• October 7, 2016
  • Dr. Catherine-Anne Walsh

Hello everyone! It’s Friday!! Happy start to the weekend! And my other favorite Friday F word is—Drumroll please—Floss! What did you think I was going to say?

I know we give you the constant lecture about the importance of flossing and sometimes it might seem that we really champion the cause (and who are we kidding here? I really Do!) but I think it might be time to review the advantages of flossing. Despite the recent media coverage about the potentially negative or non-measurable benefits of flossing(1), positive benefits do exist:

1)      Removal of interdental plaque(2). Despite being the best tooth-brusher on the planet, you are only getting about half the job done with that toothbrush. Flossing, interdental brushing, flosettes, toothpicks and other in-between-your-teeth aids all help to achieve plaque removal. In theory, this should result in less cavity formation and therefore fewer trips to the dentist, less chair time and less dollars spent.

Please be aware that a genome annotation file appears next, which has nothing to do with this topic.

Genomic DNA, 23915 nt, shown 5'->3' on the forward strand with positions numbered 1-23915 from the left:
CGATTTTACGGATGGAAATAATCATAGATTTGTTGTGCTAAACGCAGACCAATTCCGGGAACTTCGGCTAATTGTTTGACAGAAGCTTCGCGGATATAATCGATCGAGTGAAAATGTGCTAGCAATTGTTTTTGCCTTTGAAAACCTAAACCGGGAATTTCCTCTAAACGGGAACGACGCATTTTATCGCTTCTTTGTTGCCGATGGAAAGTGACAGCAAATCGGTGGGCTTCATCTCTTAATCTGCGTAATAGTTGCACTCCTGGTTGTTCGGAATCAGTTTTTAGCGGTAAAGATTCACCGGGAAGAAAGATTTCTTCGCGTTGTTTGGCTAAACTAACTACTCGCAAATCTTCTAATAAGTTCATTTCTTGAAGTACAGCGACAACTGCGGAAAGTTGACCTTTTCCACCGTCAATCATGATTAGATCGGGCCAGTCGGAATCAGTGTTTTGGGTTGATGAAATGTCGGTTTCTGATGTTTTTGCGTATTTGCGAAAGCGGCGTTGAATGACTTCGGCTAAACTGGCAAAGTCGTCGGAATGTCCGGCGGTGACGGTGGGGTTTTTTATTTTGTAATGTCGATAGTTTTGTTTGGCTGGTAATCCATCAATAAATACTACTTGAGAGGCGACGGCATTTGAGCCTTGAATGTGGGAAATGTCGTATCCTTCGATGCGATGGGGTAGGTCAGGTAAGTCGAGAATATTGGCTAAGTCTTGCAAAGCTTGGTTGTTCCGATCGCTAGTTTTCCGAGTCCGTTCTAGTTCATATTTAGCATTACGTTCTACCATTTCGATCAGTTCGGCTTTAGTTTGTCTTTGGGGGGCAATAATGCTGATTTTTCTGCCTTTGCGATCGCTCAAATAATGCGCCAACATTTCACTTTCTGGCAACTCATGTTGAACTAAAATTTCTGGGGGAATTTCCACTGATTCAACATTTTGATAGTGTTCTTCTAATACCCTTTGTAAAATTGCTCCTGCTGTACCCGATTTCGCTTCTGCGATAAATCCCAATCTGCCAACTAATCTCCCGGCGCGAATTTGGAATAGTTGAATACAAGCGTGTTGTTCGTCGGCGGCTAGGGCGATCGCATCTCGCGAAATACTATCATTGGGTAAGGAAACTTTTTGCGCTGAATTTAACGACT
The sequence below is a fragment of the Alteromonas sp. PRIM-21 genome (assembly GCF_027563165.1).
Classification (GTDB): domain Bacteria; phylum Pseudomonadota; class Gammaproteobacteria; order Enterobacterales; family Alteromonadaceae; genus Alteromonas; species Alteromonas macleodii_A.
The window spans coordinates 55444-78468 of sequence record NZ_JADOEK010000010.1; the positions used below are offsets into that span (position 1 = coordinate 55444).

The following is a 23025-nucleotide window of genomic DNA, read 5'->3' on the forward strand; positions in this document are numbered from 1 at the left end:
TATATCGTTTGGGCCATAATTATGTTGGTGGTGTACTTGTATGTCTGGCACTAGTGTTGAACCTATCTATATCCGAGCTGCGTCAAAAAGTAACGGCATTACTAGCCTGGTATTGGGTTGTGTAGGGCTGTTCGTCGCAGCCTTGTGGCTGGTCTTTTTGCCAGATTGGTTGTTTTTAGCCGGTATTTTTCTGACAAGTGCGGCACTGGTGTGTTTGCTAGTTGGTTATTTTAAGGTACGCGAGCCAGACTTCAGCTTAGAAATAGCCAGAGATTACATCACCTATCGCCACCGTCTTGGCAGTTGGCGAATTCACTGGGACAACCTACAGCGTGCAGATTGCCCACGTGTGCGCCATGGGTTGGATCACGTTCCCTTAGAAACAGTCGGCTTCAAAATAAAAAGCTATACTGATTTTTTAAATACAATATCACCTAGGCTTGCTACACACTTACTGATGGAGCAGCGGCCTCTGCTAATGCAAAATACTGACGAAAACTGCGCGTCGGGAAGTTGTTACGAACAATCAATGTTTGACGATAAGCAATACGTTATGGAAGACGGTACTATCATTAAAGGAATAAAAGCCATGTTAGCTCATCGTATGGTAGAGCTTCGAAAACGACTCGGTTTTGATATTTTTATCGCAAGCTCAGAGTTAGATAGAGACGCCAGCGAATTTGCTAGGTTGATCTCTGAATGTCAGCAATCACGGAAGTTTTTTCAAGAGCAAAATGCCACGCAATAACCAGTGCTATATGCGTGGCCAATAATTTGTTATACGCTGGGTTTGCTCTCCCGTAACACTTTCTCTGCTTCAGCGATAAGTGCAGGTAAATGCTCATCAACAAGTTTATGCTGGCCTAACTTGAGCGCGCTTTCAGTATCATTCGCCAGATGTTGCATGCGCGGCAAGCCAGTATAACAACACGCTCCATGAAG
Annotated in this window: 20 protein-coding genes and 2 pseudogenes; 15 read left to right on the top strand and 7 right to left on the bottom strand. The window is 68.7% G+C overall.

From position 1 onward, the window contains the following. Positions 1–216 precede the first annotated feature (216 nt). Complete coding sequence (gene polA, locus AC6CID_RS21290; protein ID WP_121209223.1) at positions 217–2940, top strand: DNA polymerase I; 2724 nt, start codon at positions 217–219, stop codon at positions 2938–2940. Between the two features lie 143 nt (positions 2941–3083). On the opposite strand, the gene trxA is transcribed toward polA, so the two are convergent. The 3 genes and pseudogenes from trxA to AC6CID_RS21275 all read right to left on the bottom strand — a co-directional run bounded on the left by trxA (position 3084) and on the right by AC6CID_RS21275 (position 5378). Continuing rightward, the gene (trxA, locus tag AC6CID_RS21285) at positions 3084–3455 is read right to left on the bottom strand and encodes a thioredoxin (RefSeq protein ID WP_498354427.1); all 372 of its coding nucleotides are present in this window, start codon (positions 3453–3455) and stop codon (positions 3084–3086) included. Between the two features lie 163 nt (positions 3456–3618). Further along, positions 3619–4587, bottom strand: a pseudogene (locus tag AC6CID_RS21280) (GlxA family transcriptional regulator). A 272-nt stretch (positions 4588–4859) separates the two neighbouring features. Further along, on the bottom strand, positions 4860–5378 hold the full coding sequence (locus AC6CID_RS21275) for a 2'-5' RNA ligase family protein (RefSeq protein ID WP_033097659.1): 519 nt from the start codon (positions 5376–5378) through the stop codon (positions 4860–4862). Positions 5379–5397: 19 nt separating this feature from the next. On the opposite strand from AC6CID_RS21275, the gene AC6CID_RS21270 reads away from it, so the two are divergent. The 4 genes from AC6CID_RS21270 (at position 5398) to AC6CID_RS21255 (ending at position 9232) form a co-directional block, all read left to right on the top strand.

Do I really need to convince you further? My husband always sells me on whatever it is with the pricepoint—and he knows it. But there may be some other benefits to flossing which include:

-an expected reduction in the prevalence of periodontal disease(3).  Nearly half of all Americans suffer from gum disease-which ends in tooth loss-and I would expect the Australian population to have similar stats.

-a decrease in halitosis(3). That’s clinical jargon for bad breath. What a Friday wrecker.

Hopefully you don’t decide to chuck your floss in the bin-I still want you to give it a shot. Please see the ADA page on how to properly floss(2) if you have forgotten since we last spoke in the office…. Besides, how good will it be to inform me that yes, you have in fact, been flossing! Happy Weekend!


1)      http://www.bbc.com/news/health-36962667

2)      http://www.ada.org.au/Your-Dental-Health/Adults-31-64/flossing

3)      http://loveyourgums.tumblr.com/

Dr. Catherine-Anne Walsh
About The Author

Dr. Catherine-Anne Walsh

Catherine-Anne is a New Zealand-qualified dentist. She holds a Masters Degree in Public Health from Sydney University and she has a broad range of experiences from working in both the public and private sector.


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